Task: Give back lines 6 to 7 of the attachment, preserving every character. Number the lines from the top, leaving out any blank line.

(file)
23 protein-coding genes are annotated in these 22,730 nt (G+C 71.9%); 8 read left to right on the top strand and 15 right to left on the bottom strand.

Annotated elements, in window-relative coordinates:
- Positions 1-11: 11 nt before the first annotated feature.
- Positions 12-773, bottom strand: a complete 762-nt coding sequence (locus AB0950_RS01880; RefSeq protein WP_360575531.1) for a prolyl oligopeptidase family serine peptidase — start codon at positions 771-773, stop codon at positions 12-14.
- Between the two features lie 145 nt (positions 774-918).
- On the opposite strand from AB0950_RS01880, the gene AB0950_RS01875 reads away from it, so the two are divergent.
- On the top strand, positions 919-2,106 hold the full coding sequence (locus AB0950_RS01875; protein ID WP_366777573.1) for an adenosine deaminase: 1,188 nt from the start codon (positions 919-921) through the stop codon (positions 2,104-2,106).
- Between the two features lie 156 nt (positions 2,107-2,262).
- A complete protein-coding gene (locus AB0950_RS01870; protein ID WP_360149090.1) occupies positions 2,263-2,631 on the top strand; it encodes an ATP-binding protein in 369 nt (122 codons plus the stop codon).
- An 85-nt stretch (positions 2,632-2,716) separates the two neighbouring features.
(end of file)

- On the opposite strand from AB0950_RS01880, the gene AB0950_RS01875 reads away from it, so the two are divergent.
- On the top strand, positions 919-2,106 hold the full coding sequence (locus AB0950_RS01875; protein ID WP_366777573.1) for an adenosine deaminase: 1,188 nt from the start codon (positions 919-921) through the stop codon (positions 2,104-2,106).